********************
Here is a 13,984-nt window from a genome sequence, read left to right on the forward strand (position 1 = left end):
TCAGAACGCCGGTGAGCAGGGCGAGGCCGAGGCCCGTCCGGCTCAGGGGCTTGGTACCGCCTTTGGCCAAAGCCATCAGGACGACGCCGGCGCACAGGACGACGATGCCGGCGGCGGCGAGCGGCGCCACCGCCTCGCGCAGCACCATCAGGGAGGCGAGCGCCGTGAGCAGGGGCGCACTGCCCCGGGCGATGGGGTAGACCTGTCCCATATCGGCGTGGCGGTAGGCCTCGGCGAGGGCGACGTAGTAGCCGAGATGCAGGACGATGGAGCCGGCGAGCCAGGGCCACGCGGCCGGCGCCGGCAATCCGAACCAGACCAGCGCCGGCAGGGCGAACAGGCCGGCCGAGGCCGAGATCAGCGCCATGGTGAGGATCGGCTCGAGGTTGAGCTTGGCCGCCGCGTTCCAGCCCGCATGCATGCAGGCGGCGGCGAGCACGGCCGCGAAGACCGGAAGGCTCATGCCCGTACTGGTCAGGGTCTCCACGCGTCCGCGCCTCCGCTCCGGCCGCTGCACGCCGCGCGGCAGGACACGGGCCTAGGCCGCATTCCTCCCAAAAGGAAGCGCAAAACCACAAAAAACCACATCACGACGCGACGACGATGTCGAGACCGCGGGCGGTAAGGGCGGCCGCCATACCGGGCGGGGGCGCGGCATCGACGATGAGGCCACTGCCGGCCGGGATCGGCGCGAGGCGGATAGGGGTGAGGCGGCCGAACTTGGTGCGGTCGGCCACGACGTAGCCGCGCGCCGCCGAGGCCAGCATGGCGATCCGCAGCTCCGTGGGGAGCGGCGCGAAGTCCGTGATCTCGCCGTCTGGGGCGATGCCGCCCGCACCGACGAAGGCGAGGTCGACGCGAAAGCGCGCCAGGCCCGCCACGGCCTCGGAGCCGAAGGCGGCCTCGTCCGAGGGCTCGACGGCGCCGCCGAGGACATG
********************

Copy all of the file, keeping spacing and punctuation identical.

Here is a 13,984-nt window from a genome sequence, read left to right on the forward strand (position 1 = left end):
TCAGAACGCCGGTGAGCAGGGCGAGGCCGAGGCCCGTCCGGCTCAGGGGCTTGGTACCGCCTTTGGCCAAAGCCATCAGGACGACGCCGGCGCACAGGACGACGATGCCGGCGGCGGCGAGCGGCGCCACCGCCTCGCGCAGCACCATCAGGGAGGCGAGCGCCGTGAGCAGGGGCGCACTGCCCCGGGCGATGGGGTAGACCTGTCCCATATCGGCGTGGCGGTAGGCCTCGGCGAGGGCGACGTAGTAGCCGAGATGCAGGACGATGGAGCCGGCGAGCCAGGGCCACGCGGCCGGCGCCGGCAATCCGAACCAGACCAGCGCCGGCAGGGCGAACAGGCCGGCCGAGGCCGAGATCAGCGCCATGGTGAGGATCGGCTCGAGGTTGAGCTTGGCCGCCGCGTTCCAGCCCGCATGCATGCAGGCGGCGGCGAGCACGGCCGCGAAGACCGGAAGGCTCATGCCCGTACTGGTCAGGGTCTCCACGCGTCCGCGCCTCCGCTCCGGCCGCTGCACGCCGCGCGGCAGGACACGGGCCTAGGCCGCATTCCTCCCAAAAGGAAGCGCAAAACCACAAAAAACCACATCACGACGCGACGACGATGTCGAGACCGCGGGCGGTAAGGGCGGCCGCCATACCGGGCGGGGGCGCGGCATCGACGATGAGGCCACTGCCGGCCGGGATCGGCGCGAGGCGGATAGGGGTGAGGCGGCCGAACTTGGTGCGGTCGGCCACGACGTAGCCGCGCGCCGCCGAGGCCAGCATGGCGATCCGCAGCTCCGTGGGGAGCGGCGCGAAGTCCGTGATCTCGCCGTCTGGGGCGATGCCGCCCGCACCGACGAAGGCGAGGTCGACGCGAAAGCGCGCCAGGCCCGCCACGGCCTCGGAGCCGAAGGCGGCCTCGTCCGAGGGCTCGACGGCGCCGCCGAGGACATG